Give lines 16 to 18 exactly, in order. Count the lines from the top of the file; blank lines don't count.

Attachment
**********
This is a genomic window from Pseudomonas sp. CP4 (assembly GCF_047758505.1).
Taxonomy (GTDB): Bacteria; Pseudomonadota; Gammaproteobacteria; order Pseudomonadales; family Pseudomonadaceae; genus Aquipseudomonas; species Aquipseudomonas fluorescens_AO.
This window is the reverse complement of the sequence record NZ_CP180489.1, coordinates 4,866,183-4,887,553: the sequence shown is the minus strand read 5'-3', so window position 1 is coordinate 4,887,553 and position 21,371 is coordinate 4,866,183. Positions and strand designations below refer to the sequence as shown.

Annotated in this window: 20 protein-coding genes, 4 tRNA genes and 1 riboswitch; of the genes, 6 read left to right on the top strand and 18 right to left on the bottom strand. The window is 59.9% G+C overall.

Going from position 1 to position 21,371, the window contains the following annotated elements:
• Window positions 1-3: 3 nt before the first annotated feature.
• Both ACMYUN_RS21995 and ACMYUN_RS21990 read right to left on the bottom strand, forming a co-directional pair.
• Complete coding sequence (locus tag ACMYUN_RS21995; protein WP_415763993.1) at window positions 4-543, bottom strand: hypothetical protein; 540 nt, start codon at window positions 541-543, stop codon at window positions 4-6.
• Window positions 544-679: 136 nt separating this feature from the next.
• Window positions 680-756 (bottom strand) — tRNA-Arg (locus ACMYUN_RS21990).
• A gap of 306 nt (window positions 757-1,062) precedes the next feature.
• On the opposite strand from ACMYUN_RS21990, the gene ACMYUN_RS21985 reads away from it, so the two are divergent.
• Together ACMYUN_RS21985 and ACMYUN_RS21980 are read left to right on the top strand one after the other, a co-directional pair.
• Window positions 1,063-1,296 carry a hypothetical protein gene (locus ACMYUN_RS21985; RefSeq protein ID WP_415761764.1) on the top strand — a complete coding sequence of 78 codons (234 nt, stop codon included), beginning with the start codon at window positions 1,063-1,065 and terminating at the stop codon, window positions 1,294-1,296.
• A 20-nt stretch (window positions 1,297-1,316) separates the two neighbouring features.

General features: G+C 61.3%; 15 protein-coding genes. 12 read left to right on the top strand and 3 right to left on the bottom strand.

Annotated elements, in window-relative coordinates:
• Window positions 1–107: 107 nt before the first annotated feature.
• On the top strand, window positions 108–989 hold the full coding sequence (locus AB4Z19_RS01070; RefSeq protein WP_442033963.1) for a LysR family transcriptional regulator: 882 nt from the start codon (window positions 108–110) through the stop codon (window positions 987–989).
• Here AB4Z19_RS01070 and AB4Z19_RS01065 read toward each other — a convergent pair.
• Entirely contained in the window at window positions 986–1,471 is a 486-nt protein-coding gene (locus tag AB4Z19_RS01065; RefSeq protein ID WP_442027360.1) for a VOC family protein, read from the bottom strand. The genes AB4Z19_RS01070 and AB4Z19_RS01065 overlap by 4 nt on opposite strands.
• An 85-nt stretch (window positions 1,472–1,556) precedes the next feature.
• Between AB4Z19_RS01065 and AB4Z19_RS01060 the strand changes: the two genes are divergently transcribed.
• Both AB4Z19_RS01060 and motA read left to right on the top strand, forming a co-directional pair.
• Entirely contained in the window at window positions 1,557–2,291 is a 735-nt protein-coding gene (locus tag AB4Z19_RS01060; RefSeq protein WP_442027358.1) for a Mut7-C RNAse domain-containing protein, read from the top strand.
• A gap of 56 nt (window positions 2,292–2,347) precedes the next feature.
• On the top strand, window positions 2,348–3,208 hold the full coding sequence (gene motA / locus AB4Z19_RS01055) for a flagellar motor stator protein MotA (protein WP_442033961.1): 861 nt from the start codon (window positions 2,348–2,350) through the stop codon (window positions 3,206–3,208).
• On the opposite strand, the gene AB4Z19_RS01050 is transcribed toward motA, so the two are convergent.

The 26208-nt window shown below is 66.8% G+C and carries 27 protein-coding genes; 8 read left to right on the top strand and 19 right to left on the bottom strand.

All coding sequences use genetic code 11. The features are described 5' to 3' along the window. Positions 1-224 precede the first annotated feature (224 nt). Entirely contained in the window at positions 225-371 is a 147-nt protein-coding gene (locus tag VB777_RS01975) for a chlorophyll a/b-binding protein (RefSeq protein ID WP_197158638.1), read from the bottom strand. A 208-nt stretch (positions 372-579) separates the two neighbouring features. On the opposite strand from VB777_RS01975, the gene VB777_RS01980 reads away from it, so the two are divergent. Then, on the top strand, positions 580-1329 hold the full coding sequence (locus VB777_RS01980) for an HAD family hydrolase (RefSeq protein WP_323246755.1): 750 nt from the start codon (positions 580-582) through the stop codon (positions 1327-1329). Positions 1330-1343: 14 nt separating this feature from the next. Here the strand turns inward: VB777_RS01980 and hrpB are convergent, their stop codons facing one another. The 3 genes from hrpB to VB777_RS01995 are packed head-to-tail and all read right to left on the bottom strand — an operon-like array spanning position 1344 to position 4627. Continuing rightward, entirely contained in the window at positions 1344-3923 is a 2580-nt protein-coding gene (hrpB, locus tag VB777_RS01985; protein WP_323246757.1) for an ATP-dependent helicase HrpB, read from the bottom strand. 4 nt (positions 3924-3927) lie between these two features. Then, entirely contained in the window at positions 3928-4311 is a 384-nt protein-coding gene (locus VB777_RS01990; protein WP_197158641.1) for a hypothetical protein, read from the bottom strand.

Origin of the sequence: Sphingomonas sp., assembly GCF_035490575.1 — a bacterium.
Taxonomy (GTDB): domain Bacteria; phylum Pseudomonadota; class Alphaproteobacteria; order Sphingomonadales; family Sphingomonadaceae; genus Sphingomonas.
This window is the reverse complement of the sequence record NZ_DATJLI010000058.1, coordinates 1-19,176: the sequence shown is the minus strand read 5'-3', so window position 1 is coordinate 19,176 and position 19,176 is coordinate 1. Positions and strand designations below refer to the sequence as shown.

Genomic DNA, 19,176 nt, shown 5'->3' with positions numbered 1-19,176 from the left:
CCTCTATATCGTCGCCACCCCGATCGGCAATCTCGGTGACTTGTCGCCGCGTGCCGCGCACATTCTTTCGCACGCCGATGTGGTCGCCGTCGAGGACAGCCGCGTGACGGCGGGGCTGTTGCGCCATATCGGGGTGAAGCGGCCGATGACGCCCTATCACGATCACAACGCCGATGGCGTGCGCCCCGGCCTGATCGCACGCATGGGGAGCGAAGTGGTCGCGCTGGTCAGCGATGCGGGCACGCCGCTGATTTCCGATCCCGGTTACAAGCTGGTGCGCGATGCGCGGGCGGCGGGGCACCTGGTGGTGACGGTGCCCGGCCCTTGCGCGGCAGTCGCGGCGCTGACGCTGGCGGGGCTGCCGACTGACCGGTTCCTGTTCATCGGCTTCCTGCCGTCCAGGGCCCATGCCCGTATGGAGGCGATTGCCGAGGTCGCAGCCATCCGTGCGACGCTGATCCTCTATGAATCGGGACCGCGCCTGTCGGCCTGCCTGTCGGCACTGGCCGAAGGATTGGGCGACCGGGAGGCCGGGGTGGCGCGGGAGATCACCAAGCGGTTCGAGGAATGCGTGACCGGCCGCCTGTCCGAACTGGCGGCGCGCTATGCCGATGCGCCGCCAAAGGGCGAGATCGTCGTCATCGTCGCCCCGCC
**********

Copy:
General features: G+C 61.3%; 15 protein-coding genes. 12 read left to right on the top strand and 3 right to left on the bottom strand.

Annotated elements, in window-relative coordinates:
• Window positions 1–107: 107 nt before the first annotated feature.